KJM Law Wins Landmark Property Tax Appeal for CalSTRS
Last May, Kevin J. Moore & Associates won a major legal victory for their client, the California State Teachers Retirement System (CalStrs), which is one of the largest pension funds in the world. The historic ruling by the California Court of Appeals for the Second District found that a 20-year possessory interest tax imposed on CalSTRS’ real estate investment properties was unconstitutional. While the impact of this ruling is still unknown, what is clear is that it will impact all state teachers and public employees who contribute to the CalSTRS and CalPERS system in California.
Attorney Kevin Moore called the ruling a victory for both CalSTRS and CalPERS. He noted that when the Legislature gave CalSTRS and CalPERS the authority to invest in real property, they anticipated that there would be a resultant loss of property tax revenues due to the exempt status of these entities. To compensate for these losses, the Legislature enacted a statute which imposed a possessory interest tax on the tenants of CalSTRS and CalPERS investment properties which was higher than the possessory interest taxes of other similarly-situated tenants. Now that the court declared that statute unconstitutional, the question is, will there be a rebate to CalSTRS and CalPERS, and if so, how much will the local counties be required to return?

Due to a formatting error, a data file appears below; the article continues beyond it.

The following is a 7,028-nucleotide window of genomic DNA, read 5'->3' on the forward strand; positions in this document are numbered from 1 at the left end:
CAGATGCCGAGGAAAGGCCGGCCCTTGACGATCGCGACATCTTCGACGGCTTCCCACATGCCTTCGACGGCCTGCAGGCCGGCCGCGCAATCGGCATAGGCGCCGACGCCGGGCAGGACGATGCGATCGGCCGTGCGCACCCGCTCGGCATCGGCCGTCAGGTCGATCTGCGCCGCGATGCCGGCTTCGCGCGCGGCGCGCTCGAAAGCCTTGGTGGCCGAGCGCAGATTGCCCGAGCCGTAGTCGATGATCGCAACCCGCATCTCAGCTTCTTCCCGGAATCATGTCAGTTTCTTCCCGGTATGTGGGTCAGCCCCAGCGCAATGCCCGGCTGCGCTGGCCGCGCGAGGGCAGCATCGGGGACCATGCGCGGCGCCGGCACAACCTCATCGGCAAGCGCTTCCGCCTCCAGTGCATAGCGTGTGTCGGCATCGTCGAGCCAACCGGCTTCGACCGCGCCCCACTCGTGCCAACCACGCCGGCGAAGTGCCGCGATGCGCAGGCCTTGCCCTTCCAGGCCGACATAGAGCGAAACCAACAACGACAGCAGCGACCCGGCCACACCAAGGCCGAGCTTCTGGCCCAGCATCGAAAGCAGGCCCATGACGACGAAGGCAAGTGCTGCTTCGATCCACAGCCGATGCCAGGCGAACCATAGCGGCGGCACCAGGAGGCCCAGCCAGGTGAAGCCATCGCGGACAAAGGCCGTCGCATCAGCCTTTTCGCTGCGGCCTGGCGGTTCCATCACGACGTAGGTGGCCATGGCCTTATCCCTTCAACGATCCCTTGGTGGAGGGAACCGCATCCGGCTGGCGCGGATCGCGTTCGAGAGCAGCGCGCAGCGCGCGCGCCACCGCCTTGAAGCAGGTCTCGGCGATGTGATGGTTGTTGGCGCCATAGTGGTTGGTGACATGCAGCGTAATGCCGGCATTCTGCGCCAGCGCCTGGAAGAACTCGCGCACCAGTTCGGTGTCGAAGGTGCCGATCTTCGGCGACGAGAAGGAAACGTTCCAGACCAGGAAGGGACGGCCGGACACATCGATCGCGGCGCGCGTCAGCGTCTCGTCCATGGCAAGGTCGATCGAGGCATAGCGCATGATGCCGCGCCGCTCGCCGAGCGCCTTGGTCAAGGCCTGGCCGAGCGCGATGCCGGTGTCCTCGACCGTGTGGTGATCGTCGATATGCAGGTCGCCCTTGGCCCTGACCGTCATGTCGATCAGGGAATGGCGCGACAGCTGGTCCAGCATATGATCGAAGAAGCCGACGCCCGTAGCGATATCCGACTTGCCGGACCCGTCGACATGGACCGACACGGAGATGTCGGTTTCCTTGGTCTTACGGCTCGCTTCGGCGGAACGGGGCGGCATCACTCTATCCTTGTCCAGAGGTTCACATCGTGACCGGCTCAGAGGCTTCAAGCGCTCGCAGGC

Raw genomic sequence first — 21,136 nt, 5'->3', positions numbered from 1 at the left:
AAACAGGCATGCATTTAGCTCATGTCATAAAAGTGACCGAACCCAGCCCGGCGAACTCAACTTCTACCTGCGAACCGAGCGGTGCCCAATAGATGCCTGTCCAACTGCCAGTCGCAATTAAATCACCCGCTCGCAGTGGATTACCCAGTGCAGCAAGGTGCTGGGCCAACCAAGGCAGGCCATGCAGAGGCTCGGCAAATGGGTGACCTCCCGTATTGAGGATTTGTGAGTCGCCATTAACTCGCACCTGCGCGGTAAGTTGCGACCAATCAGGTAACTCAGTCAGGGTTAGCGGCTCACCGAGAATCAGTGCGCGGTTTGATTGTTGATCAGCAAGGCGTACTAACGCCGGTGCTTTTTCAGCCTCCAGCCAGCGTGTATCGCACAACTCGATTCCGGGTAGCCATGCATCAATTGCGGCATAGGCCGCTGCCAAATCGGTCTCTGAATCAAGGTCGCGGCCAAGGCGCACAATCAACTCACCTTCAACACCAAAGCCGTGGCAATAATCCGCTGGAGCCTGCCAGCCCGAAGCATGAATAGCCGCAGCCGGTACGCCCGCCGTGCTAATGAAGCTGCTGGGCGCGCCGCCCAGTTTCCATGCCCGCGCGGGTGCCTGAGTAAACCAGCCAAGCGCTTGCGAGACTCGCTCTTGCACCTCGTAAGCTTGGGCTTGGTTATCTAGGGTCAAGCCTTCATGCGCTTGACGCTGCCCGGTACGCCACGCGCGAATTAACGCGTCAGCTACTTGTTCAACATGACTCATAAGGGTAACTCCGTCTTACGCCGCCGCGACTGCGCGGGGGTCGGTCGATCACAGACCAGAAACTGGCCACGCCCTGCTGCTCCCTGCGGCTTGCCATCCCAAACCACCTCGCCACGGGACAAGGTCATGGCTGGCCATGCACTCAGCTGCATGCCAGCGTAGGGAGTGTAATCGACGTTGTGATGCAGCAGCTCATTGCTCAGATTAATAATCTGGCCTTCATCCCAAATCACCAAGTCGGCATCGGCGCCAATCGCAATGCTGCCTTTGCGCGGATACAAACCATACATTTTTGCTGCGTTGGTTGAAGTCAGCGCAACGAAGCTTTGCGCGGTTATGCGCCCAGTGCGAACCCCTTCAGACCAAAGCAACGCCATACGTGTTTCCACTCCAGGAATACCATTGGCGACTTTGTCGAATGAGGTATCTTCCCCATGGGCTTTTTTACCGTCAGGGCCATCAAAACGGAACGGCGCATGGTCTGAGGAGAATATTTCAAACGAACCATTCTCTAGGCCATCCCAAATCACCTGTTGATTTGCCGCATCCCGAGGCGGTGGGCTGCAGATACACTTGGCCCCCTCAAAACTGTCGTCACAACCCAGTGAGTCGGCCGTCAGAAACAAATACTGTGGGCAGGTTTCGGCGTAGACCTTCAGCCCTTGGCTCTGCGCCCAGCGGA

The case filed before the Appellate Court has ramifications to many of CalSTRS and CalPERS real estate investments in California. With this landmark ruling, it is likely that Los Angeles and other counties will now have to refund CalSTRS and CalPERS for property taxes paid on behalf of their tenants.
In his winning oral argument to the justices of the CA Appellate Court, Attorney Kevin Moore gave four reasons why the statute, Government Code §7510(b)(1), was unconstitutional:
1. It values taxable possessory interests at values higher than their fair market values,
2. It taxes property exempt from taxation,
3. It violates the equal protection clause of the California Constitution, and
4. It is not uniform in its application to all similarly-situated taxpayers.
The court, having agreed with the first two arguments, struck down Government Code §7510(b)(1) as unconstitutional. The court found it unnecessary to rule on the other two constitutional arguments.
After five long years of presenting these arguments before the various administrative agencies and the courts, Attorney Moore pointed out that there is now a conclusive decision that can protect these taxpayers from illegal taxation and provide CalSTRS and CalPERS with higher investment returns for the benefit of all of California’s teachers and public employees.